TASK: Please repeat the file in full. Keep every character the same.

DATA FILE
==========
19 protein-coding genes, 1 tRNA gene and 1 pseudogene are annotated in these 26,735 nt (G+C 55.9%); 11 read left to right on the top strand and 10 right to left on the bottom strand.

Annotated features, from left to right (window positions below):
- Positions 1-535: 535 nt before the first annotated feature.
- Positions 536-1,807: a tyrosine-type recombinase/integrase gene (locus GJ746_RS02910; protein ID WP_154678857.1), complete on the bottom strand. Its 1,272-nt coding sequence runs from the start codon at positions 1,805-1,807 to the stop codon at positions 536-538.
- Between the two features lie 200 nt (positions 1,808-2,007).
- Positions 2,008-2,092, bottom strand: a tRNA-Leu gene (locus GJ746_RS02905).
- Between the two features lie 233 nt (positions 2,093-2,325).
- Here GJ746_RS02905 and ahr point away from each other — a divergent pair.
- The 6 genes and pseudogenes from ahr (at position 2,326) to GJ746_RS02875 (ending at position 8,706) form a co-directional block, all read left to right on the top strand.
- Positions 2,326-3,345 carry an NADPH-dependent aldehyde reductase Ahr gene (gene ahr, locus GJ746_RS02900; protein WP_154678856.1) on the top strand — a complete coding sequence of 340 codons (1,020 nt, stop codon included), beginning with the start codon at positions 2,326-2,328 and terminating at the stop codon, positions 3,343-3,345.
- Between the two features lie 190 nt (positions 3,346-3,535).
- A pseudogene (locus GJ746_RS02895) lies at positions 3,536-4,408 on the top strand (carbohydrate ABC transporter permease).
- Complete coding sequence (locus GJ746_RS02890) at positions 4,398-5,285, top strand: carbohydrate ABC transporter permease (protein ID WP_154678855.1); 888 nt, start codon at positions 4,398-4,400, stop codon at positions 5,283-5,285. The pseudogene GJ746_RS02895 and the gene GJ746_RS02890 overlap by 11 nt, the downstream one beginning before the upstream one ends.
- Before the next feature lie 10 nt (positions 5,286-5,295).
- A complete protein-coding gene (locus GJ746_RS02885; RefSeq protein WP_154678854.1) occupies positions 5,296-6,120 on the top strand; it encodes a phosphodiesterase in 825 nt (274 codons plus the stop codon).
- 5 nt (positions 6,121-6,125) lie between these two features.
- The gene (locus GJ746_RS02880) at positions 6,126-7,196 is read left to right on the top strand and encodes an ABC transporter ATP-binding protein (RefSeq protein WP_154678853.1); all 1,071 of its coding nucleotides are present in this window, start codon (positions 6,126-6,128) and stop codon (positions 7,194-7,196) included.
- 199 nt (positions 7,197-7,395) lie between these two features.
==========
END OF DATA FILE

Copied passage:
19 protein-coding genes, 1 tRNA gene and 1 pseudogene are annotated in these 26,735 nt (G+C 55.9%); 11 read left to right on the top strand and 10 right to left on the bottom strand.

Annotated features, from left to right (window positions below):
- Positions 1-535: 535 nt before the first annotated feature.
- Positions 536-1,807: a tyrosine-type recombinase/integrase gene (locus GJ746_RS02910; protein ID WP_154678857.1), complete on the bottom strand. Its 1,272-nt coding sequence runs from the start codon at positions 1,805-1,807 to the stop codon at positions 536-538.
- Between the two features lie 200 nt (positions 1,808-2,007).
- Positions 2,008-2,092, bottom strand: a tRNA-Leu gene (locus GJ746_RS02905).
- Between the two features lie 233 nt (positions 2,093-2,325).
- Here GJ746_RS02905 and ahr point away from each other — a divergent pair.
- The 6 genes and pseudogenes from ahr (at position 2,326) to GJ746_RS02875 (ending at position 8,706) form a co-directional block, all read left to right on the top strand.
- Positions 2,326-3,345 carry an NADPH-dependent aldehyde reductase Ahr gene (gene ahr, locus GJ746_RS02900; protein WP_154678856.1) on the top strand — a complete coding sequence of 340 codons (1,020 nt, stop codon included), beginning with the start codon at positions 2,326-2,328 and terminating at the stop codon, positions 3,343-3,345.
- Between the two features lie 190 nt (positions 3,346-3,535).
- A pseudogene (locus GJ746_RS02895) lies at positions 3,536-4,408 on the top strand (carbohydrate ABC transporter permease).
- Complete coding sequence (locus GJ746_RS02890) at positions 4,398-5,285, top strand: carbohydrate ABC transporter permease (protein ID WP_154678855.1); 888 nt, start codon at positions 4,398-4,400, stop codon at positions 5,283-5,285. The pseudogene GJ746_RS02895 and the gene GJ746_RS02890 overlap by 11 nt, the downstream one beginning before the upstream one ends.
- Before the next feature lie 10 nt (positions 5,286-5,295).
- A complete protein-coding gene (locus GJ746_RS02885; RefSeq protein WP_154678854.1) occupies positions 5,296-6,120 on the top strand; it encodes a phosphodiesterase in 825 nt (274 codons plus the stop codon).
- 5 nt (positions 6,121-6,125) lie between these two features.
- The gene (locus GJ746_RS02880) at positions 6,126-7,196 is read left to right on the top strand and encodes an ABC transporter ATP-binding protein (RefSeq protein WP_154678853.1); all 1,071 of its coding nucleotides are present in this window, start codon (positions 6,126-6,128) and stop codon (positions 7,194-7,196) included.
- 199 nt (positions 7,197-7,395) lie between these two features.